About Cerebral Palsy

About Cerebral Palsy

The words Cerebral Palsy are used to describe a medical condition that affects control of the muscles. Cerebral means anything in the head and palsy refers to anything wrong with control of the muscles or joints in the body. If someone has cerebral palsy it means that because of an injury to their brain (that's the cerebral part) they are not able to use some of the muscles in their body in the normal way (that's the palsy part). Children who have cerebral palsy, or CP, may not be able to walk, talk, eat or play in the same ways as most other kids.

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It is important to know that CP is not a disease or illness. It isn't contagious and it doesn't get worse, but it is not something you "grow out of." Children who have CP will have it all their lives.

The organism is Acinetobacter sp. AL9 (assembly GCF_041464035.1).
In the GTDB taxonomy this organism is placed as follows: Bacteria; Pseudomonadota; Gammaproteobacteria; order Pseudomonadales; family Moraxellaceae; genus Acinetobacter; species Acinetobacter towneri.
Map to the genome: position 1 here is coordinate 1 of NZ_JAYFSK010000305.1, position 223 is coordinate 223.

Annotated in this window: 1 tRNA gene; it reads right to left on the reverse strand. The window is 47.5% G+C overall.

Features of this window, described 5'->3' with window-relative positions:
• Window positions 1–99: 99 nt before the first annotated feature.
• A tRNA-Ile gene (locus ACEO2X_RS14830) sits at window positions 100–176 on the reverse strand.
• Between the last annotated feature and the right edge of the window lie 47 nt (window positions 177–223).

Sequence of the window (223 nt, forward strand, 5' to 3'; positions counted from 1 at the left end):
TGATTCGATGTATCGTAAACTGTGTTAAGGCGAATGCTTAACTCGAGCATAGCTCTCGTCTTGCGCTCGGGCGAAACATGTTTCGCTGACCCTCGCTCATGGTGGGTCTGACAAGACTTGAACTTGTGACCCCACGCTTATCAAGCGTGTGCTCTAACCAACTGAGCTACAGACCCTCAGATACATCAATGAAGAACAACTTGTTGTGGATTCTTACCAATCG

What Causes Cerebral Palsy?

Cerebral palsy is caused by an injury to the brain before, during, or shortly after birth. In many cases, no one knows for sure what caused the brain injury or what might have been done to prevent the injury.

Sometimes injuries to a baby's brain happen while the baby is still in the mother's womb (before birth). The injury might be caused by an infection or by an accident in which the mother is hurt. If a mother has a medical problem such as high blood pressure or diabetes, this can also cause problems in the baby. There may be problems during birth such as the baby not getting enough oxygen, or a difficult delivery in which the baby's brain is injured. Problems after birth may happen when a baby is born too soon (premature delivery) and his body is not ready to live outside his mother's womb. Even babies born at the right time can have infections, or bleeding in their brain which causes a brain injury because the brain is still developing even after birth.

The most important thing to remember is that you do not "catch" CP from another person, and you do not develop CP later in life. It is caused by an injury to the brain near the time of birth.